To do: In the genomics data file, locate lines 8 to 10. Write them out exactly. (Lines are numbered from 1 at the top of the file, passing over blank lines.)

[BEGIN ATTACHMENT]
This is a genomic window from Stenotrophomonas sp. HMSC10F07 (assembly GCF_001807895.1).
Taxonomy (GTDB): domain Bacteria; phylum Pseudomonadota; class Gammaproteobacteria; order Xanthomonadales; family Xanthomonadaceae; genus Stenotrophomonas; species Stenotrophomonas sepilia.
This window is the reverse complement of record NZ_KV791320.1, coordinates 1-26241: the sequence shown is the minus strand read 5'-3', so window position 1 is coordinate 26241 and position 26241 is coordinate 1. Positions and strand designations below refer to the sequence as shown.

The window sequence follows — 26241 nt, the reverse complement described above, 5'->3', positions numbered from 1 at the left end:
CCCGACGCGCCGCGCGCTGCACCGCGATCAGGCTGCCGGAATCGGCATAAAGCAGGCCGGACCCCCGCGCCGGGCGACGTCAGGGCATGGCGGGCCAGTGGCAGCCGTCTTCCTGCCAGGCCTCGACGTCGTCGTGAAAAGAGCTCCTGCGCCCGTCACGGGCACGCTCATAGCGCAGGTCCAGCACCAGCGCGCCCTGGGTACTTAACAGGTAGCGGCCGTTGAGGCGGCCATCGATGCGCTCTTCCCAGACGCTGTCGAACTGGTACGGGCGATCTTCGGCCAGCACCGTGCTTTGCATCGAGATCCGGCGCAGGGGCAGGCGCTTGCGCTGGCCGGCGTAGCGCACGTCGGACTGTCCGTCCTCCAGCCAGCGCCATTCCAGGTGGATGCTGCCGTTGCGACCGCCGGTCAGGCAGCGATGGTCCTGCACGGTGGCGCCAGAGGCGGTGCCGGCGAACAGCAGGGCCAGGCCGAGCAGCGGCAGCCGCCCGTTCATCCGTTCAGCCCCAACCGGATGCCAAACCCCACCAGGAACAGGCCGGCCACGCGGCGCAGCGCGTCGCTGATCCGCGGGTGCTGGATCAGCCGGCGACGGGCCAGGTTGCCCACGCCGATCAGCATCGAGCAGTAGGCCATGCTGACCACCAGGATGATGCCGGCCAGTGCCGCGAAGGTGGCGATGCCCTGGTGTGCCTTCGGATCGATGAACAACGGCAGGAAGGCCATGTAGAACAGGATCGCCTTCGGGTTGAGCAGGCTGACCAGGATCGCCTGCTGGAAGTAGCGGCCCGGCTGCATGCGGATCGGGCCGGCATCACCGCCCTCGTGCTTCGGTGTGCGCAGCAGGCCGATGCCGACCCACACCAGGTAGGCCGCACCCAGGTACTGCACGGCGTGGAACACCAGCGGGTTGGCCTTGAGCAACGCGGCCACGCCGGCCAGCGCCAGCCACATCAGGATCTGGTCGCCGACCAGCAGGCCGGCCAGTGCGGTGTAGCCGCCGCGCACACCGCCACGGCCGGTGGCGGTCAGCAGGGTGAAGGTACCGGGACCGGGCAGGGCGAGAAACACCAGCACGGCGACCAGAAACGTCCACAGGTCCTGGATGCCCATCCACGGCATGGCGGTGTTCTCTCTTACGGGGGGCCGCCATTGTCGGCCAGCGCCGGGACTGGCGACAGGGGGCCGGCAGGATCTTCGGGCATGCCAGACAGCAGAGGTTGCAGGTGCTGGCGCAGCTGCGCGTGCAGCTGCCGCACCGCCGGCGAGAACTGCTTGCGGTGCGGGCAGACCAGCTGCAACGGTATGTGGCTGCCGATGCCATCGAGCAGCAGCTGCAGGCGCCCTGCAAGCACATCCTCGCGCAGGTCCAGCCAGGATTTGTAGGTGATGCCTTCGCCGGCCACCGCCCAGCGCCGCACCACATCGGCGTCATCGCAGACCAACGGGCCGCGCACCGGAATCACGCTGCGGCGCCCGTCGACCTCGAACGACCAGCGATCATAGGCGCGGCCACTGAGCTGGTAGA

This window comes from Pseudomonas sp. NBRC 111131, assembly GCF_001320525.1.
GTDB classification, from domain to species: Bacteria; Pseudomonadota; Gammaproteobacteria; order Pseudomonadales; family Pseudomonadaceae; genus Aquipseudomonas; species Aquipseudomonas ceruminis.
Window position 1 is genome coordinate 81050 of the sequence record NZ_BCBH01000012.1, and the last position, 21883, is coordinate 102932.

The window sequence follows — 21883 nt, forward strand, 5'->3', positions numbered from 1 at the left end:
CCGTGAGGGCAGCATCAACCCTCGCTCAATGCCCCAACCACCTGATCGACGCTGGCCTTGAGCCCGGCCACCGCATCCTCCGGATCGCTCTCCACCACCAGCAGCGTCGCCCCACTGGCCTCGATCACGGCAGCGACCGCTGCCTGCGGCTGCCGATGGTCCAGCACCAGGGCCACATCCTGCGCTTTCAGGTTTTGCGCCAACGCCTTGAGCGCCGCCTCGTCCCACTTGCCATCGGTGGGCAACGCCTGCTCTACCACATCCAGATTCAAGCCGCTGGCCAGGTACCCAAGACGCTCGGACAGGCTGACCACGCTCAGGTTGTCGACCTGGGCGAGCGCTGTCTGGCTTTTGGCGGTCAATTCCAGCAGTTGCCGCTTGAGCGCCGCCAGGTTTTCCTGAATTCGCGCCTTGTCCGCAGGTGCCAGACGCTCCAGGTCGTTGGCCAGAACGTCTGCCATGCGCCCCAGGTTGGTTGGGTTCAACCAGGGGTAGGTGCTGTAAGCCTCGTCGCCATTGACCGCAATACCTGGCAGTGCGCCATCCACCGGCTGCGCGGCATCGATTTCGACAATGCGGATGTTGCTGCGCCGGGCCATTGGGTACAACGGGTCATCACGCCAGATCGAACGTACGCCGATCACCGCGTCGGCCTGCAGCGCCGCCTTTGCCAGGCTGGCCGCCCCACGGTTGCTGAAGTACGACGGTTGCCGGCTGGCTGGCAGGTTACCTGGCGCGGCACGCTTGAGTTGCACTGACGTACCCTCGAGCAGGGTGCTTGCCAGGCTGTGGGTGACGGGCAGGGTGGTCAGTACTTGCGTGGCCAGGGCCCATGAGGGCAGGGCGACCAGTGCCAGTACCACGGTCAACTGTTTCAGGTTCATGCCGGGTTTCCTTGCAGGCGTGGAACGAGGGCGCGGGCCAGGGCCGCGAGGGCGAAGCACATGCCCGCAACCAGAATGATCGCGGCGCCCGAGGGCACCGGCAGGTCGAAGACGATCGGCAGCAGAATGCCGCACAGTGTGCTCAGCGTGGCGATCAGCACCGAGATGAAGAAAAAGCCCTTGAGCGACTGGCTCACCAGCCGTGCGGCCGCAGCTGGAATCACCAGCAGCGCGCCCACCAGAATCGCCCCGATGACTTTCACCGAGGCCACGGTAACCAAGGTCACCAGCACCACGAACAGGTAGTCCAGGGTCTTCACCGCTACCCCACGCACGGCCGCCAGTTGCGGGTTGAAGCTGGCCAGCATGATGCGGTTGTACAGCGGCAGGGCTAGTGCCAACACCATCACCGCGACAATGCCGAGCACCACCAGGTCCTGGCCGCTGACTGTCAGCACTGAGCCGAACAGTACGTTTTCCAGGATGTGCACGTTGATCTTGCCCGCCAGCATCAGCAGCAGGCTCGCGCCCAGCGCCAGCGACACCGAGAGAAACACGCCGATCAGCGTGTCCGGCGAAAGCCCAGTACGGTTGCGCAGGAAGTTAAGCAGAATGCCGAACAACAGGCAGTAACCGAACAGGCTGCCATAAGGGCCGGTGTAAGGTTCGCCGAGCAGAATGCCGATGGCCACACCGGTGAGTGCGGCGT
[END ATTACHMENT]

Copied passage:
Window position 1 is genome coordinate 81050 of the sequence record NZ_BCBH01000012.1, and the last position, 21883, is coordinate 102932.

The window sequence follows — 21883 nt, forward strand, 5'->3', positions numbered from 1 at the left end:
CCGTGAGGGCAGCATCAACCCTCGCTCAATGCCCCAACCACCTGATCGACGCTGGCCTTGAGCCCGGCCACCGCATCCTCCGGATCGCTCTCCACCACCAGCAGCGTCGCCCCACTGGCCTCGATCACGGCAGCGACCGCTGCCTGCGGCTGCCGATGGTCCAGCACCAGGGCCACATCCTGCGCTTTCAGGTTTTGCGCCAACGCCTTGAGCGCCGCCTCGTCCCACTTGCCATCGGTGGGCAACGCCTGCTCTACCACATCCAGATTCAAGCCGCTGGCCAGGTACCCAAGACGCTCGGACAGGCTGACCACGCTCAGGTTGTCGACCTGGGCGAGCGCTGTCTGGCTTTTGGCGGTCAATTCCAGCAGTTGCCGCTTGAGCGCCGCCAGGTTTTCCTGAATTCGCGCCTTGTCCGCAGGTGCCAGACGCTCCAGGTCGTTGGCCAGAACGTCTGCCATGCGCCCCAGGTTGGTTGGGTTCAACCAGGGGTAGGTGCTGTAAGCCTCGTCGCCATTGACCGCAATACCTGGCAGTGCGCCATCCACCGGCTGCGCGGCATCGATTTCGACAATGCGGATGTTGCTGCGCCGGGCCATTGGGTACAACGGGTCATCACGCCAGATCGAACGTACGCCGATCACCGCGTCGGCCTGCAGCGCCGCCTTTGCCAGGCTGGCCGCCCCACGGTTGCTGAAGTACGACGGTTGCCGGCTGGCTGGCAGGTTACCTGGCGCGGCACGCTTGAGTTGCACTGACGTACCCTCGAGCAGGGTGCTTGCCAGGCTGTGGGTGACGGGCAGGGTGGTCAGTACTTGCGTGGCCAGGGCCCATGAGGGCAGGGCGACCAGTGCCAGTACCACGGTCAACTGTTTCAGGTTCATGCCGGGTTTCCTTGCAGGCGTGGAACGAGGGCGCGGGCCAGGGCCGCGAGGGCGAAGCACATGCCCGCAACCAGAATGATCGCGGCGCCCGAGGGCACCGGCAGGTCGAAGACGATCGGCAGCAGAATGCCGCACAGTGTGCTCAGCGTGGCGATCAGCACCGAGATGAAGAAAAAGCCCTTGAGCGACTGGCTCACCAGCCGTGCGGCCGCAGCTGGAATCACCAGCAGCGCGCCCACCAGAATCGCCCCGATGACTTTCACCGAGGCCACGGTAACCAAGGTCACCAGCACCACGAACAGGTAGTCCAGGGTCTTCACCGCTACCCCACGCACGGCCGCCAGTTGCGGGTTGAAGCTGGCCAGCATGATGCGGTTGTACAGCGGCAGGGCTAGTGCCAACACCATCACCGCGACAATGCCGAGCACCACCAGGTCCTGGCCGCTGACTGTCAGCACTGAGCCGAACAGTACGTTTTCCAGGATGTGCACGTTGATCTTGCCCGCCAGCATCAGCAGCAGGCTCGCGCCCAGCGCCAGCGACACCGAGAGAAACACGCCGATCAGCGTGTCCGGCGAAAGCCCAGTACGGTTGCGCAGGAAGTTAAGCAGAATGCCGAACAACAGGCAGTAACCGAACAGGCTGCCATAAGGGCCGGTGTAAGGTTCGCCGAGCAGAATGCCGATGGCCACACCGGTGAGTGCGGCGT